Mindy Branaman – Breast Cancer Survivor Story
When Mindy Branaman saw a flyer for Access to Breast Care for West Texas in the Concho Valley (ABC4WT-CV), she picked it up out of curiosity. She didn’t know then that she would soon be diagnosed with inflammatory breast cancer, a rare form of the disease with a low survival rate.
“Inflammatory breast cancer is so rare. It’s not your typical breast cancer,” said Branaman. “I was told I had six months to live. When I heard the diagnosis, I just felt numb.”
Using the information on the flyer she’d picked up months before, Branaman contacted ABC4WT-CV, a program under the Laura W. Bush Institute for Women’s Health that helps link West Texas women to available resources for mammograms, breast exams, transportation and other assistance. In addition, the program can pay for mammography and breast cancer diagnostic testing for women who qualify.
“They were a lifesaver to me,” remembered Branaman. “After my diagnosis, there were so many things to think about, so many decisions to make. They got me in to see the doctor right away. They arranged my appointments. They helped me with the finances.
“They were a godsend.”
Many women in the Concho Valley, like Branaman, fall into the “donut hole”—that is, their income disqualifies them from other available aid programs, but they are uninsured or underinsured and need financial assistance to afford breast cancer screening.
ABC4WT-CV exists to cover this gap. For example, under the program a family of four can have an income of up to $92,200 and still qualify for financial assistance for mammograms and other breast health services. In the two and a half years since the grant funded program began, 787 women have received mammograms, and 16 have been diagnosed with breast cancer.
For Shayla Grelle, Program and Clinical Manager of ABC4WT-CV, stories like Branaman’s are why she devotes her time and energy to the program—especially during October, which is Breast Cancer Awareness Month.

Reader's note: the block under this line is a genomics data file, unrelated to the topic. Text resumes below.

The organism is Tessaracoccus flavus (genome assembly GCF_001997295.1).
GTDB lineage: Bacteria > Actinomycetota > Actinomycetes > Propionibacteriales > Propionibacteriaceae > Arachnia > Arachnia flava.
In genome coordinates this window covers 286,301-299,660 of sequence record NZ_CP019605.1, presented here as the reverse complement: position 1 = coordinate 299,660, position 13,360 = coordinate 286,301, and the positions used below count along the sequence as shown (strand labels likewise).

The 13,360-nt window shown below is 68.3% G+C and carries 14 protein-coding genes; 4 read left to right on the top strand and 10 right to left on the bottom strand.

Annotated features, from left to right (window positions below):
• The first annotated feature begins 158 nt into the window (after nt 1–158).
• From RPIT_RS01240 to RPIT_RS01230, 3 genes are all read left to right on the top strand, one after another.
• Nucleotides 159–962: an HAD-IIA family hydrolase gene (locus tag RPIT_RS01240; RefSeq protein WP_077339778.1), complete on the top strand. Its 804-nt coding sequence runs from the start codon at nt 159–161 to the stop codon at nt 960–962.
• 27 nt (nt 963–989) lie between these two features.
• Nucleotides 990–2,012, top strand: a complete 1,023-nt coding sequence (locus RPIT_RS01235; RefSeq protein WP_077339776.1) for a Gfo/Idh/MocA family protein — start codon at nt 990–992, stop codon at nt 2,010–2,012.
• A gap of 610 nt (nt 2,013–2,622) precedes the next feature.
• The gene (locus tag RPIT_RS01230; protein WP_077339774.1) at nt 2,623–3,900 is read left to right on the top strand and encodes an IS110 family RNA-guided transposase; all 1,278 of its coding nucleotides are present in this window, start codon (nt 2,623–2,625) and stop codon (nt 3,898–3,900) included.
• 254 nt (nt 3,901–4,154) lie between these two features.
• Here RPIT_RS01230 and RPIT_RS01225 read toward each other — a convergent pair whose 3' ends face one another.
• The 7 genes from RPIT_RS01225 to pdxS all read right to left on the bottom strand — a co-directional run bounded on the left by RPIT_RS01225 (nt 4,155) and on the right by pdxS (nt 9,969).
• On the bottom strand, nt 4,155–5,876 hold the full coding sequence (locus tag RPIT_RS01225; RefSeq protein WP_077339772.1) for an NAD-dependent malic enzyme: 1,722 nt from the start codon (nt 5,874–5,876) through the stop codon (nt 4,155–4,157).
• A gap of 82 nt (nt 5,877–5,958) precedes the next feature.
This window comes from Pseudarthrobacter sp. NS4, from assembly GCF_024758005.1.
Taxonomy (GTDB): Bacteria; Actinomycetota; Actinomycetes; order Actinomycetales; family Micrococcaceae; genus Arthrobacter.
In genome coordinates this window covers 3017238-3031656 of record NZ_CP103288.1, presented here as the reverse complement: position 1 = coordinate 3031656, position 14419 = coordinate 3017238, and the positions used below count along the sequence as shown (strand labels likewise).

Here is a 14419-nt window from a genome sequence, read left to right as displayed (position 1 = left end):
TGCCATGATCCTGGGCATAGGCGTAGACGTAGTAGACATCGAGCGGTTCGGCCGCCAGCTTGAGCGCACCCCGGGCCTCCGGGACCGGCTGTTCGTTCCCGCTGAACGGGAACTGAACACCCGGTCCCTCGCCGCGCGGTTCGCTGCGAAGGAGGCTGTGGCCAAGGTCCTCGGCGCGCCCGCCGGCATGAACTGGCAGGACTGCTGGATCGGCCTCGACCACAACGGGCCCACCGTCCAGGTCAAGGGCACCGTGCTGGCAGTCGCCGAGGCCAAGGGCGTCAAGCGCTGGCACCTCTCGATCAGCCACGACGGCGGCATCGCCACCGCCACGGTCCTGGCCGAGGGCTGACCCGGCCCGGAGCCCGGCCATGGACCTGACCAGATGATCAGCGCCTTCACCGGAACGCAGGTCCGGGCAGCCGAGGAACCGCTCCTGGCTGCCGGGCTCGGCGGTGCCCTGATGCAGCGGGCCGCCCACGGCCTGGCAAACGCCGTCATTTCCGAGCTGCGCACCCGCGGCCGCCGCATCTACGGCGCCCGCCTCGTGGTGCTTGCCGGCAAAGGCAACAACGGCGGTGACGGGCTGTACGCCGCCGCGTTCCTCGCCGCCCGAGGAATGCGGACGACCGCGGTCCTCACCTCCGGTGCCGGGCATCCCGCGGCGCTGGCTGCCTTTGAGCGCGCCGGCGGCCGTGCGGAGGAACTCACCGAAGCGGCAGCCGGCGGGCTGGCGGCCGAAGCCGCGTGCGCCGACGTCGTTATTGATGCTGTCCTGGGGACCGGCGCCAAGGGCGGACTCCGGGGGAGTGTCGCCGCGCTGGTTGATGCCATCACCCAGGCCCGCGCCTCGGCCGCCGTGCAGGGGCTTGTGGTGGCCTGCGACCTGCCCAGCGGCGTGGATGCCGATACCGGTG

“I told my husband to get ready because I’m going to be MIA during October,” said Grelle. “We’re out every weekend, most evenings, some Sundays. But you know what? It’s worth it. This is our work, helping these women.
“Think about it: seventeen breast cancer diagnoses out of 773 women. What are those odds?”
According to Branaman, the Laura W. Bush Institute for Women’s Health and ABC4WT-CV were invaluable to her and her family during one of the most difficult times of her life.
“It makes you have a new outlook on humanity,” she said. “The Laura Bush Institute has not asked me for one thing in return, other than to share my story so other women can receive help.”
Eight months ago, Branaman was told she had six months to live. Today, she is in complete remission, and has words of encouragement for other women who may be facing a diagnosis of breast cancer.
“Don’t give up.” she said. “Don’t feel like this is a death sentence.
“You can have the deadliest type of cancer, and God is right there with you.”
To find out if you or a loved one are eligible for assistance from ABC4WT-CV, call (325) 942-2531 or visit http://www.abc4wt.org for more information.